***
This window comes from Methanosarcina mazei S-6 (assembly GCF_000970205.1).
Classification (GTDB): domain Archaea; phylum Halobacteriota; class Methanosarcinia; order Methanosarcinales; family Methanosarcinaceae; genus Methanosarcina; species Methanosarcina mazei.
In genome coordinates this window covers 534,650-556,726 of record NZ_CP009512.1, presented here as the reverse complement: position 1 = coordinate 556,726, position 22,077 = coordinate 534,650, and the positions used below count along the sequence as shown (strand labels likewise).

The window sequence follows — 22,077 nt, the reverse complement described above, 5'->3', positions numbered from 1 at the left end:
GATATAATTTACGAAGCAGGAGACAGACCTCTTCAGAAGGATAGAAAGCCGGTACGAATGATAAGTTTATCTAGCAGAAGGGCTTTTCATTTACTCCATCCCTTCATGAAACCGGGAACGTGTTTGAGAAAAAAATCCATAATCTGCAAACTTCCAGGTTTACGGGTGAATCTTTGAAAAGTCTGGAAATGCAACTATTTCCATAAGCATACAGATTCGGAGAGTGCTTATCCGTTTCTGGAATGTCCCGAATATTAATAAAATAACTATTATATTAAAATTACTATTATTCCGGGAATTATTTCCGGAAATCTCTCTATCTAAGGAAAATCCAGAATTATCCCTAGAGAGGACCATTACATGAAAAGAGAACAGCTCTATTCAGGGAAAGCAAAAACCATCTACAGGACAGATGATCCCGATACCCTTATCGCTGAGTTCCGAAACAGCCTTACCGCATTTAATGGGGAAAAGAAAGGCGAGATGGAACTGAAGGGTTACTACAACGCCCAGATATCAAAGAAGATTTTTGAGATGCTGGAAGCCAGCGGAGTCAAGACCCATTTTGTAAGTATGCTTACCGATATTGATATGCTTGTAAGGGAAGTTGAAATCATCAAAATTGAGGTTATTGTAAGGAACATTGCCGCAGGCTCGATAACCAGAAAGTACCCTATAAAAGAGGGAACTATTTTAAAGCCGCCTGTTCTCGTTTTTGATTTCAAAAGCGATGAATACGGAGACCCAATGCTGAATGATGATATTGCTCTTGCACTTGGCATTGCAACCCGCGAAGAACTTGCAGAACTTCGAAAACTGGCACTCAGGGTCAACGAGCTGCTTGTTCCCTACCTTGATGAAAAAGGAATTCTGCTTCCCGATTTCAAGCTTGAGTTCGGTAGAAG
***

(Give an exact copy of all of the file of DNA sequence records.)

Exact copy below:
This window comes from Methanosarcina mazei S-6 (assembly GCF_000970205.1).
Classification (GTDB): domain Archaea; phylum Halobacteriota; class Methanosarcinia; order Methanosarcinales; family Methanosarcinaceae; genus Methanosarcina; species Methanosarcina mazei.
In genome coordinates this window covers 534,650-556,726 of record NZ_CP009512.1, presented here as the reverse complement: position 1 = coordinate 556,726, position 22,077 = coordinate 534,650, and the positions used below count along the sequence as shown (strand labels likewise).

The window sequence follows — 22,077 nt, the reverse complement described above, 5'->3', positions numbered from 1 at the left end:
GATATAATTTACGAAGCAGGAGACAGACCTCTTCAGAAGGATAGAAAGCCGGTACGAATGATAAGTTTATCTAGCAGAAGGGCTTTTCATTTACTCCATCCCTTCATGAAACCGGGAACGTGTTTGAGAAAAAAATCCATAATCTGCAAACTTCCAGGTTTACGGGTGAATCTTTGAAAAGTCTGGAAATGCAACTATTTCCATAAGCATACAGATTCGGAGAGTGCTTATCCGTTTCTGGAATGTCCCGAATATTAATAAAATAACTATTATATTAAAATTACTATTATTCCGGGAATTATTTCCGGAAATCTCTCTATCTAAGGAAAATCCAGAATTATCCCTAGAGAGGACCATTACATGAAAAGAGAACAGCTCTATTCAGGGAAAGCAAAAACCATCTACAGGACAGATGATCCCGATACCCTTATCGCTGAGTTCCGAAACAGCCTTACCGCATTTAATGGGGAAAAGAAAGGCGAGATGGAACTGAAGGGTTACTACAACGCCCAGATATCAAAGAAGATTTTTGAGATGCTGGAAGCCAGCGGAGTCAAGACCCATTTTGTAAGTATGCTTACCGATATTGATATGCTTGTAAGGGAAGTTGAAATCATCAAAATTGAGGTTATTGTAAGGAACATTGCCGCAGGCTCGATAACCAGAAAGTACCCTATAAAAGAGGGAACTATTTTAAAGCCGCCTGTTCTCGTTTTTGATTTCAAAAGCGATGAATACGGAGACCCAATGCTGAATGATGATATTGCTCTTGCACTTGGCATTGCAACCCGCGAAGAACTTGCAGAACTTCGAAAACTGGCACTCAGGGTCAACGAGCTGCTTGTTCCCTACCTTGATGAAAAAGGAATTCTGCTTCCCGATTTCAAGCTTGAGTTCGGTAGAAG